There are major momentum shifts happening in mobile games distribution around the world: Apple vs Epic, app store fee reductions, Genshin Impact bypassing major Chinese app stores at launch, etc. It’s clear that as anticompetitive pressures rise, content providers in certain regions are beginning to gain leverage in an evolving ecosystem with new models of user acquisition. This is most striking in China, where developers are increasingly questioning the legacy app store distribution and business model.
Shanghai-based X.D Network is in the center of the action, and the company just welcomed two new prominent investors to its roster. Bilibili recently announced it will invest $123M for a 4.72% stake while Alibaba bought 0.76% for $20M. While X.D Network has many successes as a game developer, its mobile game platform TapTap plays a more important role in China’s gaming ecosystem and is likely the key to investor interest.
For the uninitiated, TapTap is a community-focused mobile game platform that allows studios to distribute their games at 0% revenue share. While TapTap is available on both Android and iOS, only the Android version allows players to download games directly (the iOS version serves only as the community hub). Devs can now direct their Android user acquisition efforts towards TapTap, which creates a win-win-win situation: TapTap gets more users, the players get an amazing gamer hub, and devs don’t pay any store fees. XD’s Interim Report 2020 shows that TapTap’s advertising revenue sits at $38M, a 20% increase from the previous year.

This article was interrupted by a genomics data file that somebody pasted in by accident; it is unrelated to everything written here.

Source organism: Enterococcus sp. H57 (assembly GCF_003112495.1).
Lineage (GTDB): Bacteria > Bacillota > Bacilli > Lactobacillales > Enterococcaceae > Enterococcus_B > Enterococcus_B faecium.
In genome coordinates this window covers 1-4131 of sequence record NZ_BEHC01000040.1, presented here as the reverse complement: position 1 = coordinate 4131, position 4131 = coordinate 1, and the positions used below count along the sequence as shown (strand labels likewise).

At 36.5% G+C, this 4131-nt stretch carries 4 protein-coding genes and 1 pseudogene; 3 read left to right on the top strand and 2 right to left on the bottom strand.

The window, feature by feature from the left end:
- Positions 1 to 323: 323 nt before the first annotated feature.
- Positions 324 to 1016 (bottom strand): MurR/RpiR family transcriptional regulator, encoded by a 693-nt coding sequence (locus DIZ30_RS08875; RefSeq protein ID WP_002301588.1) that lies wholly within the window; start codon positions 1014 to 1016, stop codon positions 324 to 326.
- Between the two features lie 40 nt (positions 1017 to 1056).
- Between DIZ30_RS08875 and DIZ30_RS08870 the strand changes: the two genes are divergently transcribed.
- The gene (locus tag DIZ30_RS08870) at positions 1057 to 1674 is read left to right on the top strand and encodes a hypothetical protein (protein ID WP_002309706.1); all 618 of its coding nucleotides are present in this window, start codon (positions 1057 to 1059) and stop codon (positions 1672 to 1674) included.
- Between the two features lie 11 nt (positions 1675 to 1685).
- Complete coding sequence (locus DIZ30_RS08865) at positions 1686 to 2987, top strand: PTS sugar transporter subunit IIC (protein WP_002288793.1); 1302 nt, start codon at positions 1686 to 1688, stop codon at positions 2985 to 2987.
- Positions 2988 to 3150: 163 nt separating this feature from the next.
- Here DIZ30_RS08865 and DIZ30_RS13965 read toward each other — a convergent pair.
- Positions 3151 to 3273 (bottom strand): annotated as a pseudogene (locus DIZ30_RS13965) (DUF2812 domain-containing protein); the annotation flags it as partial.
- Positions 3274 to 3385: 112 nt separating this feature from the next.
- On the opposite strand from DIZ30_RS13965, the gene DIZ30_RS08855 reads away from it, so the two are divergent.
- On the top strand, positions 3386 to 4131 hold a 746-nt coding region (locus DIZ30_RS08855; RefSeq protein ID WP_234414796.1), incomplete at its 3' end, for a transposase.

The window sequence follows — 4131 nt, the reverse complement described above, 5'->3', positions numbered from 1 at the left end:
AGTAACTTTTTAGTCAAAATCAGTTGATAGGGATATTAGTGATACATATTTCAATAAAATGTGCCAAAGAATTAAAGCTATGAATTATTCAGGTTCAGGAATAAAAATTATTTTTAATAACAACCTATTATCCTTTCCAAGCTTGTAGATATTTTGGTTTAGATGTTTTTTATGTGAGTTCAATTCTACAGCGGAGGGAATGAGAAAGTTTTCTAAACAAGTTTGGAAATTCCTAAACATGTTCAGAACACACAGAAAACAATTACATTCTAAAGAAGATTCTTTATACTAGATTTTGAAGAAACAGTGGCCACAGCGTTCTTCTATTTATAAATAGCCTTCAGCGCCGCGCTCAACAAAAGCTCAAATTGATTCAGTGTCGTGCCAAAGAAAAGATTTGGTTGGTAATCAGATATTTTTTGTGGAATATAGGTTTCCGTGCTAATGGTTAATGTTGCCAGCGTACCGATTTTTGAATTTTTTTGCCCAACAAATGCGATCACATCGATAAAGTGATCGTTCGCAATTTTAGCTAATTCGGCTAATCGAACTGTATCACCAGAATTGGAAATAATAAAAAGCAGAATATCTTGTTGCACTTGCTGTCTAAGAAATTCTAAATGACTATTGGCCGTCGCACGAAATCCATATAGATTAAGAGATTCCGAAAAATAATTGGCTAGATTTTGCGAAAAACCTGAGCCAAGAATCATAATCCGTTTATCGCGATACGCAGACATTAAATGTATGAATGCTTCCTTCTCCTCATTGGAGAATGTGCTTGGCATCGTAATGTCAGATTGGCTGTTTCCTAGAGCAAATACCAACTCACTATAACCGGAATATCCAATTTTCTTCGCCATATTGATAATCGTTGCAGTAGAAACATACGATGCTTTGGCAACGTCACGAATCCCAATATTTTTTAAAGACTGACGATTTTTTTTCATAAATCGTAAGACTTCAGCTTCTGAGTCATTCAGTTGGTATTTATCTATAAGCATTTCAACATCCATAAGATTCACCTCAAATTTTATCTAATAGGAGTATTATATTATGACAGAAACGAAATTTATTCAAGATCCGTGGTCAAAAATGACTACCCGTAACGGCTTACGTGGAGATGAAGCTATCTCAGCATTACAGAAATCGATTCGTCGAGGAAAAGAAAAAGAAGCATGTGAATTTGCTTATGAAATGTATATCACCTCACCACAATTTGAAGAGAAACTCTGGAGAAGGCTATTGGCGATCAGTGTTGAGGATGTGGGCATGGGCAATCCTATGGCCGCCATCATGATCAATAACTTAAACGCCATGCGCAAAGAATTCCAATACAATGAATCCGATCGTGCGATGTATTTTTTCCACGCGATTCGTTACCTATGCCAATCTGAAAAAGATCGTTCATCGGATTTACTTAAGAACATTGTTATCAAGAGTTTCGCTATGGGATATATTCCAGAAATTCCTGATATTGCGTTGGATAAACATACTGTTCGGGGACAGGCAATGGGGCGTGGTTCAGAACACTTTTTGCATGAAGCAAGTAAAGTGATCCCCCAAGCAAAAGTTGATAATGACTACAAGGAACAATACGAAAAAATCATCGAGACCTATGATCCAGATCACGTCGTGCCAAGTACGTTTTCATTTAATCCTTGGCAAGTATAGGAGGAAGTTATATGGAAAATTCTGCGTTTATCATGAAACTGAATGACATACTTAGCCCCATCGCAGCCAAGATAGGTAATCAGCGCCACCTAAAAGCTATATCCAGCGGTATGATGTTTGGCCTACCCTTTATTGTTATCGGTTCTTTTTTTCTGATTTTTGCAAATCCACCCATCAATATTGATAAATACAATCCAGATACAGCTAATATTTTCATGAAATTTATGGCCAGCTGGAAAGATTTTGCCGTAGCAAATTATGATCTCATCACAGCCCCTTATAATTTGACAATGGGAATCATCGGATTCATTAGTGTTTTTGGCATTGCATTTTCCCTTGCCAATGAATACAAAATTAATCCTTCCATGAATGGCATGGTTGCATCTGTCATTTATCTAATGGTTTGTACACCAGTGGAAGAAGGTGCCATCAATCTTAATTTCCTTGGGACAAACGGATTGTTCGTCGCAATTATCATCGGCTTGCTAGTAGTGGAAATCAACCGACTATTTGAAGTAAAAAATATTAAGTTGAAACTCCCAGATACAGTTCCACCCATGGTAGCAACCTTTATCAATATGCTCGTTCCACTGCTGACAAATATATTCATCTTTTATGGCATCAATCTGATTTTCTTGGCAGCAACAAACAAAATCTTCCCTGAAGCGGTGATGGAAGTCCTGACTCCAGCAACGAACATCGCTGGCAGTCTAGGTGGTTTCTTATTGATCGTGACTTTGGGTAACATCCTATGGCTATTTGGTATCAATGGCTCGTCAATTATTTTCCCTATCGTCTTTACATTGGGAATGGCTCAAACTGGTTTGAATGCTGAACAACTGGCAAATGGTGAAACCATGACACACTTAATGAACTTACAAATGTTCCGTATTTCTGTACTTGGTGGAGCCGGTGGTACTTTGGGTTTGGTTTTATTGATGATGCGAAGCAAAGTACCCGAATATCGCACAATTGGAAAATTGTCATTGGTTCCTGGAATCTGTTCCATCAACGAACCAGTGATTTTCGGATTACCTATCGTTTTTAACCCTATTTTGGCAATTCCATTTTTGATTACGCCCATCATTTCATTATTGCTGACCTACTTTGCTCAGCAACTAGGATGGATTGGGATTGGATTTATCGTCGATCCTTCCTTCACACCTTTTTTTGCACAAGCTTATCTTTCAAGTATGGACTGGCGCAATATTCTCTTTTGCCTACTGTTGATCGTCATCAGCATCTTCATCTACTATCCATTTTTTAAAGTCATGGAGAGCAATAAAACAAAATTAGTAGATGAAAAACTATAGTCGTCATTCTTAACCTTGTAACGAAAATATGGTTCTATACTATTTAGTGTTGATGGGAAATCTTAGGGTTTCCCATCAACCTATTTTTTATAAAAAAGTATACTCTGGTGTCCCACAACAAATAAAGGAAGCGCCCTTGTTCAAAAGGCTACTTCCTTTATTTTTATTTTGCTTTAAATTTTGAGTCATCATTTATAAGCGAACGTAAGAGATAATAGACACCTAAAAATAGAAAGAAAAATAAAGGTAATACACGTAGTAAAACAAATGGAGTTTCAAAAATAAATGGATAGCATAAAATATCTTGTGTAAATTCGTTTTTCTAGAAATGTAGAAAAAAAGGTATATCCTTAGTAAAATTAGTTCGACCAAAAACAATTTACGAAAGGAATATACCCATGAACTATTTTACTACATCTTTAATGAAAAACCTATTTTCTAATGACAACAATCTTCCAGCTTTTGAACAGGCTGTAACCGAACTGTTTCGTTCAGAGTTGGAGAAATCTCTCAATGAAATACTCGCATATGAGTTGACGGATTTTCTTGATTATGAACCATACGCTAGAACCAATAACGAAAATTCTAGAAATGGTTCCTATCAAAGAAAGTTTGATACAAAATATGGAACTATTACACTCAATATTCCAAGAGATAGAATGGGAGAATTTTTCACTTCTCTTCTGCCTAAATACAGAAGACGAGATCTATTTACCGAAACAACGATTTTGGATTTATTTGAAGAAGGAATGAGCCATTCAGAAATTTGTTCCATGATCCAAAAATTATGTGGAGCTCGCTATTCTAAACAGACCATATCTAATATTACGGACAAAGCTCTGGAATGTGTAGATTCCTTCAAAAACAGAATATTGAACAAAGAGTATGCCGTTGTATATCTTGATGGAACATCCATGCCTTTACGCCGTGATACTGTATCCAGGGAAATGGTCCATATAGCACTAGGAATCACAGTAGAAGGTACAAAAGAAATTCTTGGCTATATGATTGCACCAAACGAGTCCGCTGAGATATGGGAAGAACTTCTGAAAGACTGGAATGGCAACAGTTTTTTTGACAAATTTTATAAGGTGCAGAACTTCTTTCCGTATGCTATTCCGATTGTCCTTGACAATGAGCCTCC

Back to X.D Networks’ investors: Bilibili’s investment signals a closer collaboration between China’s most popular long-form video network and China’s most popular gamer hub. This powerful combo is already proven — miHoYo launched Genshin Impact in China primarily through a collaboration between Bilibili and TapTap, skipping the traditional Android app stores. It will fascinating to see how others follow suit.
Things get more interesting when you look at who owns a stake in Bilibili. Tencent increased its position to 18% in 2020, Alibaba took a 10.8% stake back in 2019, and Sony bought in at $400M for 4.98% in 2020. The obvious name missing is Bytedance; therefore, it wouldn’t be surprising to see Bytedance launch a self-developed gaming hub to counter TapTap with TikTok as its primary means of driving user acquisition. In other words, the combination of video platform and games platform could grow more competitive — YouTube + Google Play, Bilibili + TapTap, TikTok + new Bytedance platform — and might ultimately make 0% revenue share the norm. This may be limited to China, but as app stores receive more regulatory scrutiny worldwide, similar dynamics may eventually gain traction elsewhere (or even in new forms like cloud gaming via browsers or instant games).